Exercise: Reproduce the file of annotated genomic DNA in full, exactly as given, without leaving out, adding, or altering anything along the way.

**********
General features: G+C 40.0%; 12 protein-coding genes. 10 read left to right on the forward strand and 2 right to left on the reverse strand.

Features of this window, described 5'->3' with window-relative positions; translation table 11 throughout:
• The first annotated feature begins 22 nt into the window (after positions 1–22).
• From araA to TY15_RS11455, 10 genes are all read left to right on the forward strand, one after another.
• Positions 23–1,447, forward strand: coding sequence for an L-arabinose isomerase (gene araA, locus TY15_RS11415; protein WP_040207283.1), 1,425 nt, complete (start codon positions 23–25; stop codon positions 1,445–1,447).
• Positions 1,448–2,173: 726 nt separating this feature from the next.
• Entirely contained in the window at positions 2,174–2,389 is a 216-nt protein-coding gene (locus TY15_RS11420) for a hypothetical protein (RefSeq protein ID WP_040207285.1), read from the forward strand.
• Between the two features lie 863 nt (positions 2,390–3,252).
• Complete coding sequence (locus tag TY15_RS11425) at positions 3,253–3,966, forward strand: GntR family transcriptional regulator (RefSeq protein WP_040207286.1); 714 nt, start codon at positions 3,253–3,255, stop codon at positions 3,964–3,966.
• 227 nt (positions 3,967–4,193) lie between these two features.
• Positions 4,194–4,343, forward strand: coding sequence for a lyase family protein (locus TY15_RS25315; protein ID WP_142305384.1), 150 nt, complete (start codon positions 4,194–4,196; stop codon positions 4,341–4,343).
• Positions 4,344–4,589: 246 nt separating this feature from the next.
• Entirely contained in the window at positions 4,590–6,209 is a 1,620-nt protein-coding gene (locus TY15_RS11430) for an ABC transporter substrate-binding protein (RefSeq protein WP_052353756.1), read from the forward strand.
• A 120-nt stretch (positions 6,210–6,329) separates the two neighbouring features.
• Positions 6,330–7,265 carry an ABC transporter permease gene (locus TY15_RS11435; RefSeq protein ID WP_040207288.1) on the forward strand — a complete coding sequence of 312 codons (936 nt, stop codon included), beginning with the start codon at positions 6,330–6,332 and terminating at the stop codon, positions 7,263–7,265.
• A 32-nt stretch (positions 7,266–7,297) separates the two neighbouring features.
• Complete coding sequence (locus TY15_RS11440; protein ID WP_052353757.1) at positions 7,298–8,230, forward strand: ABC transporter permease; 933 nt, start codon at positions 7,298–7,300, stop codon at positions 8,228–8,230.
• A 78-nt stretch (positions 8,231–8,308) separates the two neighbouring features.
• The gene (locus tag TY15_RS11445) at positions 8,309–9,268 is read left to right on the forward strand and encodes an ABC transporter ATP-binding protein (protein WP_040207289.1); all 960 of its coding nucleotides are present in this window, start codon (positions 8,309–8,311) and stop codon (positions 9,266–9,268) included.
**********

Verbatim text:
General features: G+C 40.0%; 12 protein-coding genes. 10 read left to right on the forward strand and 2 right to left on the reverse strand.

Features of this window, described 5'->3' with window-relative positions; translation table 11 throughout:
• The first annotated feature begins 22 nt into the window (after positions 1–22).
• From araA to TY15_RS11455, 10 genes are all read left to right on the forward strand, one after another.
• Positions 23–1,447, forward strand: coding sequence for an L-arabinose isomerase (gene araA, locus TY15_RS11415; protein WP_040207283.1), 1,425 nt, complete (start codon positions 23–25; stop codon positions 1,445–1,447).
• Positions 1,448–2,173: 726 nt separating this feature from the next.
• Entirely contained in the window at positions 2,174–2,389 is a 216-nt protein-coding gene (locus TY15_RS11420) for a hypothetical protein (RefSeq protein ID WP_040207285.1), read from the forward strand.
• Between the two features lie 863 nt (positions 2,390–3,252).
• Complete coding sequence (locus tag TY15_RS11425) at positions 3,253–3,966, forward strand: GntR family transcriptional regulator (RefSeq protein WP_040207286.1); 714 nt, start codon at positions 3,253–3,255, stop codon at positions 3,964–3,966.
• 227 nt (positions 3,967–4,193) lie between these two features.
• Positions 4,194–4,343, forward strand: coding sequence for a lyase family protein (locus TY15_RS25315; protein ID WP_142305384.1), 150 nt, complete (start codon positions 4,194–4,196; stop codon positions 4,341–4,343).
• Positions 4,344–4,589: 246 nt separating this feature from the next.
• Entirely contained in the window at positions 4,590–6,209 is a 1,620-nt protein-coding gene (locus TY15_RS11430) for an ABC transporter substrate-binding protein (RefSeq protein WP_052353756.1), read from the forward strand.
• A 120-nt stretch (positions 6,210–6,329) separates the two neighbouring features.
• Positions 6,330–7,265 carry an ABC transporter permease gene (locus TY15_RS11435; RefSeq protein ID WP_040207288.1) on the forward strand — a complete coding sequence of 312 codons (936 nt, stop codon included), beginning with the start codon at positions 6,330–6,332 and terminating at the stop codon, positions 7,263–7,265.
• A 32-nt stretch (positions 7,266–7,297) separates the two neighbouring features.
• Complete coding sequence (locus TY15_RS11440; protein ID WP_052353757.1) at positions 7,298–8,230, forward strand: ABC transporter permease; 933 nt, start codon at positions 7,298–7,300, stop codon at positions 8,228–8,230.
• A 78-nt stretch (positions 8,231–8,308) separates the two neighbouring features.
• The gene (locus tag TY15_RS11445) at positions 8,309–9,268 is read left to right on the forward strand and encodes an ABC transporter ATP-binding protein (protein WP_040207289.1); all 960 of its coding nucleotides are present in this window, start codon (positions 8,309–8,311) and stop codon (positions 9,266–9,268) included.